Quick Read: L.A. Gets Surreal in Paul Beatty’s The Sellout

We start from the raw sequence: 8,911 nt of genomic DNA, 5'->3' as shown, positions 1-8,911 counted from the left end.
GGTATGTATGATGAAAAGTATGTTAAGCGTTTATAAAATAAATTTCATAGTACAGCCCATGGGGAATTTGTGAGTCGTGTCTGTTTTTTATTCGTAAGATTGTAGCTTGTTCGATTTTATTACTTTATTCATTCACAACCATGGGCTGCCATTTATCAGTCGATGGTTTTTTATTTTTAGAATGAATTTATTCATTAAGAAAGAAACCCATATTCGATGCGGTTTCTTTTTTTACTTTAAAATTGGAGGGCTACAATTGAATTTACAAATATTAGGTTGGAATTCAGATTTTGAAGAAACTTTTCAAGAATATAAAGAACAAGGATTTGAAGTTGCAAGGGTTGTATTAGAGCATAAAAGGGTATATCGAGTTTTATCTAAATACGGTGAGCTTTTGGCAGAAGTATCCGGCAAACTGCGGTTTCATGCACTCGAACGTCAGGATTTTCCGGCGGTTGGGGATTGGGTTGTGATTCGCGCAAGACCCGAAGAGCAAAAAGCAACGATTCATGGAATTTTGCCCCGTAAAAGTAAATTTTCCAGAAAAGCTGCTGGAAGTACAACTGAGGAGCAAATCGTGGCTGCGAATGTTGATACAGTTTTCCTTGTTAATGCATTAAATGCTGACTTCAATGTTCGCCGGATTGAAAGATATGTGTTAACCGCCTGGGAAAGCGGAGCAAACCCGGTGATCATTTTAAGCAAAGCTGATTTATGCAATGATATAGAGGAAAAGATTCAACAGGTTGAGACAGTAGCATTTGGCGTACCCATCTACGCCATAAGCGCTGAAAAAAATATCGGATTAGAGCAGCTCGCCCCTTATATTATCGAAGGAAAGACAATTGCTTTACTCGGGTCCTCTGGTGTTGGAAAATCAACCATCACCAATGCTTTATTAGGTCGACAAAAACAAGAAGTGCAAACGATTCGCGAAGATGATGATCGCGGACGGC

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Bike south along the L.A. River, and on your left—was that a horse whickering? You’ve just passed the surreal setting of Paul Beatty’s funny, shambling, nervy new novel, The Sellout. “Dickens” is essentially a dope-fuzzed Compton (which still retains a few lovely acres of riparian farmland), tweaked into a parallel oasis where America’s racial sacred cows end up as steak tartare. Our farmer-narrator is Bonbon: black outside, white inside, and neurotic as only the son of a prejudice-addled sociologist could be. We meet him in the Supreme Court, accused of slaveholding, and from there the satire gallops off to include Gang War reenactors and Prius drive-bys. At times Beatty (Tuff) feels like an ace miniaturist mischanneled into novels, but his scabrous voice—L.A. bred, eastward fled—roars like a concrete-jacketed river on the rise.

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